Leftist party splitting up
Man sets fire to himself to protest reform move
By Lee Tae-hoon
The strife-ridden Unified Progressive Party (UPP) seemed to be on course for a break-up Monday after moderates passed a proposal to make Rep. Kang Ki-kab the leftist party’s emergency leader.
The decision came in a vote of 536-9 during an online meeting of the party’s highest decision making central committee.
They also approved a resolution, 541-4, that calls for the resignation of the party’s four co-leaders and all proportional lawmakers-elect over a vote rigging scandal.
However, members of the UPP’s main faction who have resorted to violence to block the launch of the interim leadership refused to accept the decision. They claimed that Internet voting is not legally valid as the gathering was not endorsed by the party’s headquarters.
A man, identified as a 43 year-old party member of the UPP, set himself on fire in front of the party’s headquarters in Daebang-dong, Seoul to protest the non-mainstream members’ move to push major reform in the far-leftist party.
He poured petrol over himself and set himself ablaze, shouting, “The central committee’s decision by the electronic vote is invalid.”
People around the scene put out the fire and he was taken to a hospital in Yeouido, where he is in critical condition.
Insiders say the factional feud between moderates and radicals may deepen as the latter denies the legitimacy of the central committee and any decisions reached by it.
Chang Won-seob, secretary general of the party and a member of the main faction, warned that the left-wing party will punish those participating in the online forum of the central committee.
He argued that Shim Sang-jung, Rhyu Si-min and Cho Joon-ho, who convened the meeting online in an apparent attempt to avoid a physical clash between party members, were not party leaders anymore as they had expressed their intent to step down.
“The legitimacy and credibility of an online poll cannot be ensured without the use of an electronic authentication system authorized by the party,” Chang said. He added that the identities of online voters cannot be verified.
He claimed that authority of Rep. Kang and other emergency committee members will be questioned as the online poll lacked legitimacy.
Rhyu and two other party leaders expressed strong discontent over Chang’s remarks, saying he was abusing his authority as secretary general.
“We passed a resolution that would dismiss Chang Won-seob based on the consensus that he should take responsibility for physically hampering the activities of the party’s leadership and chairs of the central committee,” they said in a statement.
Chang challenged the authority of Shim and Rhyu Sunday by shutting down the UPP website’s server through which the two convened the online forum of party members to discuss how to overcome the internal crisis.
Later on Monday, Chang offered his resignation saying the UPP is ditching its principle of paying greater attention to the voices of its party members than public opinion.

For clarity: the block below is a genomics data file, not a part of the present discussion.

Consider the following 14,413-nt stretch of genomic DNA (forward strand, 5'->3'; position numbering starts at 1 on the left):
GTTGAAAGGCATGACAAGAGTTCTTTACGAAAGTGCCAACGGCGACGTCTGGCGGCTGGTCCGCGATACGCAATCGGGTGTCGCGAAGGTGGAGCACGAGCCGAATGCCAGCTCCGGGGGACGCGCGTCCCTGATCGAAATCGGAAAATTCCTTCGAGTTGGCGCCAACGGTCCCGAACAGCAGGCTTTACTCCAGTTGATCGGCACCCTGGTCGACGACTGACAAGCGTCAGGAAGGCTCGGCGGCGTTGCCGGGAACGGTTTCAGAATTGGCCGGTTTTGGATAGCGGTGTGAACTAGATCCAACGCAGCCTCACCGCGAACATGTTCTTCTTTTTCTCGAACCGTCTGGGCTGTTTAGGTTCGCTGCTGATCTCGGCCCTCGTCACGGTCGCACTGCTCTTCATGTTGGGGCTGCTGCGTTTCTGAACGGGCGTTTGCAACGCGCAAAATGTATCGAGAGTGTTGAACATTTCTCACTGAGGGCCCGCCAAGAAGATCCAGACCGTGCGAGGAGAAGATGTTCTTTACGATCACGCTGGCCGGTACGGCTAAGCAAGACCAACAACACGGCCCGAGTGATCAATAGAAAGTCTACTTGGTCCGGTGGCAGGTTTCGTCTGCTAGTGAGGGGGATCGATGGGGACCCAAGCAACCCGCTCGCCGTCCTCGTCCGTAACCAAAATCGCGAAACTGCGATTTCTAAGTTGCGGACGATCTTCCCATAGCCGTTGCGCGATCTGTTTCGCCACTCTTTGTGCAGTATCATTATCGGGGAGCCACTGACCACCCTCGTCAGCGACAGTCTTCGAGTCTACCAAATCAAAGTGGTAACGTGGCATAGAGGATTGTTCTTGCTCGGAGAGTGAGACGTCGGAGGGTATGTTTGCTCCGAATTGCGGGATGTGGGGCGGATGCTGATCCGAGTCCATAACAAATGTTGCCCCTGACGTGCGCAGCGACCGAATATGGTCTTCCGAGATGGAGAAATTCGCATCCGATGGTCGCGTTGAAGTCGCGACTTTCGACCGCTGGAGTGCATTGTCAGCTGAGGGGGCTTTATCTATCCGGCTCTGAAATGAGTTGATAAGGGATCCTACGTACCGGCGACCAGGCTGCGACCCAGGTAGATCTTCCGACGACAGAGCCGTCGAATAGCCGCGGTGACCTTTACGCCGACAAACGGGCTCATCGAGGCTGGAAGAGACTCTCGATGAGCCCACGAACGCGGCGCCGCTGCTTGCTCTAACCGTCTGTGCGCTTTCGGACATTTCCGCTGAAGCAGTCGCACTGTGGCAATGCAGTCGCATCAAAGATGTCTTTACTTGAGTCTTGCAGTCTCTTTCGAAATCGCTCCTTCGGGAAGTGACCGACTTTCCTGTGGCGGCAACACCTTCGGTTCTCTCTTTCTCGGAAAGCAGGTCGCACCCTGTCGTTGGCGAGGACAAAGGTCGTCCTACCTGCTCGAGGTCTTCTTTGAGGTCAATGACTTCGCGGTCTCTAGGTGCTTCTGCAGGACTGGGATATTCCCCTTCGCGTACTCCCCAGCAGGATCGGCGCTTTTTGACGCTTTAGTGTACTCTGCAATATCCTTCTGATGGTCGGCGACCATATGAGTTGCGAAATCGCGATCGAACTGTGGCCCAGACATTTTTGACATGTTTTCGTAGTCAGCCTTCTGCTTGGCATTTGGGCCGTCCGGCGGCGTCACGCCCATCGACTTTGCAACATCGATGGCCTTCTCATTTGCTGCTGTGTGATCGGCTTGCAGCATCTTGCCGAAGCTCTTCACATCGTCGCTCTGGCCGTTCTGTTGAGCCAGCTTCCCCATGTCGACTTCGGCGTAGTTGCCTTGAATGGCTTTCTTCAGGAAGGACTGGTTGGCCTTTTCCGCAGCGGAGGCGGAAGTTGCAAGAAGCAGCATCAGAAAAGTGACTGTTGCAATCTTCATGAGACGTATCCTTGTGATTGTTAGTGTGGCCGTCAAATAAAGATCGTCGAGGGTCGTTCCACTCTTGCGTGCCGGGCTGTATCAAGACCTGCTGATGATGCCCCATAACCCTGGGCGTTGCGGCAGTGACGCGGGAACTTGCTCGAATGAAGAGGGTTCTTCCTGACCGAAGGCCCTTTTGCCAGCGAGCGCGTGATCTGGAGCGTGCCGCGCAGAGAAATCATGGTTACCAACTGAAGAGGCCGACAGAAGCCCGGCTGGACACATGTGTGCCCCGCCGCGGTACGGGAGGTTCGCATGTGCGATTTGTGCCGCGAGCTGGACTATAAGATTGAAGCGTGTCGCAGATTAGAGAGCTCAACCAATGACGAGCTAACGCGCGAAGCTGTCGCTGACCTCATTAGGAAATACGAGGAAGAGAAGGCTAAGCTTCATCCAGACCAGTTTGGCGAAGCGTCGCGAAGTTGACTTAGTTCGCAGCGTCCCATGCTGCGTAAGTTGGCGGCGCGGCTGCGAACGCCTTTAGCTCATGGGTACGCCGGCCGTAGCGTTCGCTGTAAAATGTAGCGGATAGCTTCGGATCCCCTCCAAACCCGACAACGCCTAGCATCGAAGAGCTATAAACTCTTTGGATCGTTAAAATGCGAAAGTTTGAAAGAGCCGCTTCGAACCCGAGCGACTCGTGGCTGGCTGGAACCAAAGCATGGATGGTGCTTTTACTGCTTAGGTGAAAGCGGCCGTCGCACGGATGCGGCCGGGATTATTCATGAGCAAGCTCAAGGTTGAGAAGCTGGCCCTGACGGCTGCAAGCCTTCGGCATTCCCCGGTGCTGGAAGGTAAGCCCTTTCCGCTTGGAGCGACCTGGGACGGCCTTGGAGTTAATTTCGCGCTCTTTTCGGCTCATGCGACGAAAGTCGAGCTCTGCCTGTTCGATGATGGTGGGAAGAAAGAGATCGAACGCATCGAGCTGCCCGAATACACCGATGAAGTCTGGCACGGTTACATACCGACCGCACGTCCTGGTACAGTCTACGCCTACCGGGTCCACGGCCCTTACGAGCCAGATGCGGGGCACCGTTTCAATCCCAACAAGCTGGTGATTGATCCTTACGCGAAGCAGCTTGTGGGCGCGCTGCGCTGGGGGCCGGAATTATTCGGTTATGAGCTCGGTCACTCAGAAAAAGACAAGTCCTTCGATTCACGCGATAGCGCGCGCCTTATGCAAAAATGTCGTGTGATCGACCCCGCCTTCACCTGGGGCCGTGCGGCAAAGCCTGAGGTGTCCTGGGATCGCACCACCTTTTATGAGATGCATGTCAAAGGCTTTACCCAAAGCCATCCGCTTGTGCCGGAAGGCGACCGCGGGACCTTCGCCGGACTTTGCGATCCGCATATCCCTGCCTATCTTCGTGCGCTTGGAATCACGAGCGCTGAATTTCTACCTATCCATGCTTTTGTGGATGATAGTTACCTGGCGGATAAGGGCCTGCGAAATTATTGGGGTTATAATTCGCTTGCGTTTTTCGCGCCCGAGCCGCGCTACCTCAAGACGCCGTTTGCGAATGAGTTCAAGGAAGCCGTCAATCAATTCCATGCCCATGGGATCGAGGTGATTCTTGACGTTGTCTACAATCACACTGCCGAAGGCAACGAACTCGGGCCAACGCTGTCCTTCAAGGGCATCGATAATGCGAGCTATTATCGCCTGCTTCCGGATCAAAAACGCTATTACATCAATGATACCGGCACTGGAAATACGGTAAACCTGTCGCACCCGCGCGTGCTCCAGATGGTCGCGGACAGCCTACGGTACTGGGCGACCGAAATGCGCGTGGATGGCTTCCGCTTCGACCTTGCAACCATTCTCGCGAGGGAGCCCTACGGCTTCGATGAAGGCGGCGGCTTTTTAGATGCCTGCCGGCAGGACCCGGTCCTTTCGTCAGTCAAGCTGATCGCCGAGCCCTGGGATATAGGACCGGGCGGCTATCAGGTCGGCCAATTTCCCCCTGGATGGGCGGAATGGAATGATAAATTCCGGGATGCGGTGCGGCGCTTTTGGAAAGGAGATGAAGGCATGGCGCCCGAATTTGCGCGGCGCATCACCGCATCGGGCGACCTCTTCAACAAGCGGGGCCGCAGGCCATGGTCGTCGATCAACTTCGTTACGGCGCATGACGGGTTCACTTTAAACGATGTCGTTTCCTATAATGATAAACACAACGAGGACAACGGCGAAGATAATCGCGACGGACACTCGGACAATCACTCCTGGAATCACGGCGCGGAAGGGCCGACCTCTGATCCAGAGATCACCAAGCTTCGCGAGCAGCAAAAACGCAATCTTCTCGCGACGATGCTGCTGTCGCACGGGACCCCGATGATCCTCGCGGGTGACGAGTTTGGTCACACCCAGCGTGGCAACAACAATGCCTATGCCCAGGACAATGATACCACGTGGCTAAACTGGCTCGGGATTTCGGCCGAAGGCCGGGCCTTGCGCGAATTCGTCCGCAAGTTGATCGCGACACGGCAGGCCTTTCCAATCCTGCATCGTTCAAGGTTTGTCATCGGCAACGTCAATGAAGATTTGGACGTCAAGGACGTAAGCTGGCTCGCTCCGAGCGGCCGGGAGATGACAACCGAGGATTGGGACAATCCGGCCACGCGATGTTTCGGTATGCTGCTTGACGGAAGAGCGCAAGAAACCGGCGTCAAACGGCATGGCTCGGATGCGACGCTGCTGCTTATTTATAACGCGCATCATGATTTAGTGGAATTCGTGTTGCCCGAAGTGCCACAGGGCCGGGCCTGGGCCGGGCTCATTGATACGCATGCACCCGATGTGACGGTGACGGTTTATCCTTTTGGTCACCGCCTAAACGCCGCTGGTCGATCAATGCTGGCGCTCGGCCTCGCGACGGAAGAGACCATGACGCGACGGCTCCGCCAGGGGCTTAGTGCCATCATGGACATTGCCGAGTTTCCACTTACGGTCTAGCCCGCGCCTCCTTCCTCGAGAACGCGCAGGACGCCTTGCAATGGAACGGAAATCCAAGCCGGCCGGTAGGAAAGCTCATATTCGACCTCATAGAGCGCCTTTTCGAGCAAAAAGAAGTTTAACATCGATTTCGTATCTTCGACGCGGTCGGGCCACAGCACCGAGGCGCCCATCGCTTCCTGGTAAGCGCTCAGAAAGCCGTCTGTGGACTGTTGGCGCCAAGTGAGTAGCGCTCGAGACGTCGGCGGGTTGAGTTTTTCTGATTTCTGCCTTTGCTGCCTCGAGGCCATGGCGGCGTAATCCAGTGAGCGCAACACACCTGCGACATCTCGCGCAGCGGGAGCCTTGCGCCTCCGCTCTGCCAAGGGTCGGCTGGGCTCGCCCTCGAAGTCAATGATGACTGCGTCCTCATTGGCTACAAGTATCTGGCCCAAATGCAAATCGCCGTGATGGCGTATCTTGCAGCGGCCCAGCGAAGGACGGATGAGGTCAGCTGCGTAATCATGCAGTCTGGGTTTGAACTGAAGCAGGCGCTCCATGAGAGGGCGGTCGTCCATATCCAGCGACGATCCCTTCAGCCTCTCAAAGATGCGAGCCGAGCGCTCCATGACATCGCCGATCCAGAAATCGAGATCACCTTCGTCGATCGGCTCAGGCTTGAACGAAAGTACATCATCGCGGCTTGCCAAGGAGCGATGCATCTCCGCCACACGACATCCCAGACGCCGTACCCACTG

The mainstream members of the party, including Chang, claim that the election rigging was a minor human mistake and the party should strive to redeem its honor rather than forcing members to renounce their posts.
A spokesman of Lee Seok-gi, who won a proportional lawmaker seat in the flawed intraparty election, claimed that Lee and other lawmakers-elect will not respect the party’s decision for a mass resignation.
“We will only follow the decision made by party members,” he said, noting that the 953-member central committee lacks legitimacy to represent the opinion of party members.
Lee Sang-gyu, a lawmaker-elect of the UPP, also expressed his opposition to the central party’s decision, saying the online gathering was illegal.
Observers say Lee and some of the proportional lawmakers-elect will refuse to step down.
They point out that the central committee’s decision to make them renounce their legislative seats is not legally binding and any lawmakers-elect can keep their much coveted new jobs unless expelled from the UPP prior to the opening of the 19th National Assembly on May 30.
Meanwhile, The Korea Confederation of Trade Unions (KCTU), the country’s second largest umbrella union group with more than 580,000 workers, announced that it will decide whether to withdraw its support for the pro-labor party in a general meeting of union leaders Thursday.
“The UPP crossed the line and must take responsibility for failing to live up to expectations,” a senior official of the KCTU said.
“We warned the party twice that we would withdraw our support unless it pushes reform to the level of creating a new party, but it completely ignored our message.”
Prosecutors also launched an investigation into a brawl during Saturday’s meeting of the central committee at Kintex in Ilsan, Gyeonggi Province.
Scores of party members jumped onto the stage to block proceedings as Shim Sang-jeong tried to deliberate on critical issues, including the resignation of the four incumbent party leaders and proportional lawmakers-elect.
Rhyu, Shim and Cho were punched and kicked and as they tried to leave the room.